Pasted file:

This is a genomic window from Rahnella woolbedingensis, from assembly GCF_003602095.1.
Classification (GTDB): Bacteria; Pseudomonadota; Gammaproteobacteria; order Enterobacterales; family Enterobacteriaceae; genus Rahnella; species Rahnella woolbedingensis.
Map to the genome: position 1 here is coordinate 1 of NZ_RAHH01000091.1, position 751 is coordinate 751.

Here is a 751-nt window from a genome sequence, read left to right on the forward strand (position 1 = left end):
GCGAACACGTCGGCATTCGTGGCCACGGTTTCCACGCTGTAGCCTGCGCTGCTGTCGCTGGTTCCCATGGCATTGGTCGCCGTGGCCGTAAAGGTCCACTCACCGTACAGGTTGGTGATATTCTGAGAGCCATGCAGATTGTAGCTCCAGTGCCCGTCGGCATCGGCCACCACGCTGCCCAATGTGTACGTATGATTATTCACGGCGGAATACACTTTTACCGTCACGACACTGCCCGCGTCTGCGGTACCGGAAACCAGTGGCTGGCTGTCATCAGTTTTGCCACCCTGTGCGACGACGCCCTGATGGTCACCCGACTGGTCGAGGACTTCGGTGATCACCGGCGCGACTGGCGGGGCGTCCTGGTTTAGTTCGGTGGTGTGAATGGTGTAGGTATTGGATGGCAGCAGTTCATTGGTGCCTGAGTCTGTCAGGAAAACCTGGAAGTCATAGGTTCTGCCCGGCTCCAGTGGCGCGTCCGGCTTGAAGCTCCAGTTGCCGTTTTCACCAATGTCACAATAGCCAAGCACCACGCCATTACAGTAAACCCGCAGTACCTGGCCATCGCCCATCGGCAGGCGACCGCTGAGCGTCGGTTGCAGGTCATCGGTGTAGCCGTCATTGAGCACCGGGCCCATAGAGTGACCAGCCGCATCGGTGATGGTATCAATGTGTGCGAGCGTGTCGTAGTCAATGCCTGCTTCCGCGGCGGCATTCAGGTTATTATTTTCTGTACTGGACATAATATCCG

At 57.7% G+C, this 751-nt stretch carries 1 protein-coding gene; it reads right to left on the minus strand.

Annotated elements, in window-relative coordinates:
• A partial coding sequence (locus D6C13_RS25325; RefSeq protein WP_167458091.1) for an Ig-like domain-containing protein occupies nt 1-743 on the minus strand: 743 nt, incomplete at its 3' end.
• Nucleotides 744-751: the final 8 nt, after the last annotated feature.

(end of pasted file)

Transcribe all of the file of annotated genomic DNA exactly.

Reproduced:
This is a genomic window from Rahnella woolbedingensis, from assembly GCF_003602095.1.
Classification (GTDB): Bacteria; Pseudomonadota; Gammaproteobacteria; order Enterobacterales; family Enterobacteriaceae; genus Rahnella; species Rahnella woolbedingensis.
Map to the genome: position 1 here is coordinate 1 of NZ_RAHH01000091.1, position 751 is coordinate 751.

Here is a 751-nt window from a genome sequence, read left to right on the forward strand (position 1 = left end):
GCGAACACGTCGGCATTCGTGGCCACGGTTTCCACGCTGTAGCCTGCGCTGCTGTCGCTGGTTCCCATGGCATTGGTCGCCGTGGCCGTAAAGGTCCACTCACCGTACAGGTTGGTGATATTCTGAGAGCCATGCAGATTGTAGCTCCAGTGCCCGTCGGCATCGGCCACCACGCTGCCCAATGTGTACGTATGATTATTCACGGCGGAATACACTTTTACCGTCACGACACTGCCCGCGTCTGCGGTACCGGAAACCAGTGGCTGGCTGTCATCAGTTTTGCCACCCTGTGCGACGACGCCCTGATGGTCACCCGACTGGTCGAGGACTTCGGTGATCACCGGCGCGACTGGCGGGGCGTCCTGGTTTAGTTCGGTGGTGTGAATGGTGTAGGTATTGGATGGCAGCAGTTCATTGGTGCCTGAGTCTGTCAGGAAAACCTGGAAGTCATAGGTTCTGCCCGGCTCCAGTGGCGCGTCCGGCTTGAAGCTCCAGTTGCCGTTTTCACCAATGTCACAATAGCCAAGCACCACGCCATTACAGTAAACCCGCAGTACCTGGCCATCGCCCATCGGCAGGCGACCGCTGAGCGTCGGTTGCAGGTCATCGGTGTAGCCGTCATTGAGCACCGGGCCCATAGAGTGACCAGCCGCATCGGTGATGGTATCAATGTGTGCGAGCGTGTCGTAGTCAATGCCTGCTTCCGCGGCGGCATTCAGGTTATTATTTTCTGTACTGGACATAATATCCG

At 57.7% G+C, this 751-nt stretch carries 1 protein-coding gene; it reads right to left on the minus strand.

Annotated elements, in window-relative coordinates:
• A partial coding sequence (locus D6C13_RS25325; RefSeq protein WP_167458091.1) for an Ig-like domain-containing protein occupies nt 1-743 on the minus strand: 743 nt, incomplete at its 3' end.
• Nucleotides 744-751: the final 8 nt, after the last annotated feature.